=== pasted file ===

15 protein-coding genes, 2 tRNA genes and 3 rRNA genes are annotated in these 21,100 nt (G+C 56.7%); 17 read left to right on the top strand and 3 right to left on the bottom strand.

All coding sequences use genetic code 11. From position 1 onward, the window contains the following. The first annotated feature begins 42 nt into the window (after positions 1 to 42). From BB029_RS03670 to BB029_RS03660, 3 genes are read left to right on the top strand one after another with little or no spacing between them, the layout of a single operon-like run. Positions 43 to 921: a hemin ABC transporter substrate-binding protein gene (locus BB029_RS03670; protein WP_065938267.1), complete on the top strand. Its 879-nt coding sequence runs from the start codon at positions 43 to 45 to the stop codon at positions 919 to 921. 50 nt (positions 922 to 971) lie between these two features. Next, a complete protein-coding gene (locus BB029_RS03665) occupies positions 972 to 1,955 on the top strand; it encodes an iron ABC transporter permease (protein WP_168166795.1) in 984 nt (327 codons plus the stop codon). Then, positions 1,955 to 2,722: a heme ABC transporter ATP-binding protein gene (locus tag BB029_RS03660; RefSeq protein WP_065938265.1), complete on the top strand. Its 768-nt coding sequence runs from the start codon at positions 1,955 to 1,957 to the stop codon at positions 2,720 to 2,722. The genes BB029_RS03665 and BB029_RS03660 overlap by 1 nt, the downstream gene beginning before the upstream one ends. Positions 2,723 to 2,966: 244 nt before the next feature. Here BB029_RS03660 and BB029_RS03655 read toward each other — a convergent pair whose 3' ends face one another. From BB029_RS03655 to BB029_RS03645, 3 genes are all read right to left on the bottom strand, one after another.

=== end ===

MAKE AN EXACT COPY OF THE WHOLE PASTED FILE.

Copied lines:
15 protein-coding genes, 2 tRNA genes and 3 rRNA genes are annotated in these 21,100 nt (G+C 56.7%); 17 read left to right on the top strand and 3 right to left on the bottom strand.

All coding sequences use genetic code 11. From position 1 onward, the window contains the following. The first annotated feature begins 42 nt into the window (after positions 1 to 42). From BB029_RS03670 to BB029_RS03660, 3 genes are read left to right on the top strand one after another with little or no spacing between them, the layout of a single operon-like run. Positions 43 to 921: a hemin ABC transporter substrate-binding protein gene (locus BB029_RS03670; protein WP_065938267.1), complete on the top strand. Its 879-nt coding sequence runs from the start codon at positions 43 to 45 to the stop codon at positions 919 to 921. 50 nt (positions 922 to 971) lie between these two features. Next, a complete protein-coding gene (locus BB029_RS03665) occupies positions 972 to 1,955 on the top strand; it encodes an iron ABC transporter permease (protein WP_168166795.1) in 984 nt (327 codons plus the stop codon). Then, positions 1,955 to 2,722: a heme ABC transporter ATP-binding protein gene (locus tag BB029_RS03660; RefSeq protein WP_065938265.1), complete on the top strand. Its 768-nt coding sequence runs from the start codon at positions 1,955 to 1,957 to the stop codon at positions 2,720 to 2,722. The genes BB029_RS03665 and BB029_RS03660 overlap by 1 nt, the downstream gene beginning before the upstream one ends. Positions 2,723 to 2,966: 244 nt before the next feature. Here BB029_RS03660 and BB029_RS03655 read toward each other — a convergent pair whose 3' ends face one another. From BB029_RS03655 to BB029_RS03645, 3 genes are all read right to left on the bottom strand, one after another.